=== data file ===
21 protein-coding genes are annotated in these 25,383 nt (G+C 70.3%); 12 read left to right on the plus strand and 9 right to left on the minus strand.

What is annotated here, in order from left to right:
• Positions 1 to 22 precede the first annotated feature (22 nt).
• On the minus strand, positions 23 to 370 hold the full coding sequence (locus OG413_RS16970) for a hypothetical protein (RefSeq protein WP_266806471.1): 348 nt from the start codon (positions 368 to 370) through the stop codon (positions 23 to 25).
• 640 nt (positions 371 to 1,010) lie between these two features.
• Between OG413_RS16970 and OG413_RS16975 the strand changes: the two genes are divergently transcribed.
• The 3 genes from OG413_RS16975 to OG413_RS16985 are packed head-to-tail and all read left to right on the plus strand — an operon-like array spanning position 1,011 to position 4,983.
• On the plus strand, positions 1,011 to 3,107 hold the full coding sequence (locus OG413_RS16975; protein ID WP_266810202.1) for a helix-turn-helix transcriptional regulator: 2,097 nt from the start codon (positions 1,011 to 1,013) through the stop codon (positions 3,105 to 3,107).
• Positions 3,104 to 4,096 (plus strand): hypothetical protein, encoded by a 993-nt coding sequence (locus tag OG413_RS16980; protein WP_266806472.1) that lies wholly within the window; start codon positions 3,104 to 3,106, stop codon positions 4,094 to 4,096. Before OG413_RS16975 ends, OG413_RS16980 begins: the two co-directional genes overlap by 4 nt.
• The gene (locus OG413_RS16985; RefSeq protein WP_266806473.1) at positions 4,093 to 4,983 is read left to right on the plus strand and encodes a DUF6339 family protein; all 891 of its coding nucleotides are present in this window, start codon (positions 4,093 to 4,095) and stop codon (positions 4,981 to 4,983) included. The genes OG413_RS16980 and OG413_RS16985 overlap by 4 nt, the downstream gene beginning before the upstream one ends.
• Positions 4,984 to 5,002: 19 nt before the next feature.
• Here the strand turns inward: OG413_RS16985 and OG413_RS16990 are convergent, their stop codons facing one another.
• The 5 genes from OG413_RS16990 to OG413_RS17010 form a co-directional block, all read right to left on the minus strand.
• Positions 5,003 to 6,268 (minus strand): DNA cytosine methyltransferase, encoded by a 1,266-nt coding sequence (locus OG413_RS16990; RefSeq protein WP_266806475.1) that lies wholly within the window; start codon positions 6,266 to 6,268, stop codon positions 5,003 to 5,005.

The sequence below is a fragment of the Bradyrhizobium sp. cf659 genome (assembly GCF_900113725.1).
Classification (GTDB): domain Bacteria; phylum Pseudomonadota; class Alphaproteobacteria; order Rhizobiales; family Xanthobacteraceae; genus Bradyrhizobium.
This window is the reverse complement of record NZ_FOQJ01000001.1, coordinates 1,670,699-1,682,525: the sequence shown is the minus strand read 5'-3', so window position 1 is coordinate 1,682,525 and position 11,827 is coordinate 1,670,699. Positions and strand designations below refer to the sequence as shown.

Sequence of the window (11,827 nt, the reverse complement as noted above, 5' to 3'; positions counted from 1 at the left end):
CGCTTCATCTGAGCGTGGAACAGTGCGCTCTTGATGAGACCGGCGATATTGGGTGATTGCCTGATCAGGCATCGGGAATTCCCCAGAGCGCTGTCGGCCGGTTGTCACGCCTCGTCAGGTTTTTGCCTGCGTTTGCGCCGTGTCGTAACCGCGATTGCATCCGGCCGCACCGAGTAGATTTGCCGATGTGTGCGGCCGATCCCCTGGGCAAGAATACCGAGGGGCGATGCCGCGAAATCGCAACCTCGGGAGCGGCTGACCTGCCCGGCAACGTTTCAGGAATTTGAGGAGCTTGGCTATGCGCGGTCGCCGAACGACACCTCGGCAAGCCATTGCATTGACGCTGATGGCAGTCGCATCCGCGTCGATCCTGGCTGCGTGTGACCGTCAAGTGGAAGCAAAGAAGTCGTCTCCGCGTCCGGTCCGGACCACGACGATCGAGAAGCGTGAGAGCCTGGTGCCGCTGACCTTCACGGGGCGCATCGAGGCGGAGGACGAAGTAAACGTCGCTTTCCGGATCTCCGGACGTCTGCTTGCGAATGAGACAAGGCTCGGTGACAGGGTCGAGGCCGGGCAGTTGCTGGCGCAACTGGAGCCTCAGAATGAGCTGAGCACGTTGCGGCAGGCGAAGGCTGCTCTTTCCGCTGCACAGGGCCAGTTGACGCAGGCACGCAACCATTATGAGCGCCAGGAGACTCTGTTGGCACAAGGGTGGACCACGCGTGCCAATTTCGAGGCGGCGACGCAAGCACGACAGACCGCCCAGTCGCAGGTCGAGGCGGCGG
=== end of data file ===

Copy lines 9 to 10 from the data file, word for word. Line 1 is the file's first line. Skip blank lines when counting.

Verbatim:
• Positions 3,104 to 4,096 (plus strand): hypothetical protein, encoded by a 993-nt coding sequence (locus tag OG413_RS16980; protein WP_266806472.1) that lies wholly within the window; start codon positions 3,104 to 3,106, stop codon positions 4,094 to 4,096. Before OG413_RS16975 ends, OG413_RS16980 begins: the two co-directional genes overlap by 4 nt.
• The gene (locus OG413_RS16985; RefSeq protein WP_266806473.1) at positions 4,093 to 4,983 is read left to right on the plus strand and encodes a DUF6339 family protein; all 891 of its coding nucleotides are present in this window, start codon (positions 4,093 to 4,095) and stop codon (positions 4,981 to 4,983) included. The genes OG413_RS16980 and OG413_RS16985 overlap by 4 nt, the downstream gene beginning before the upstream one ends.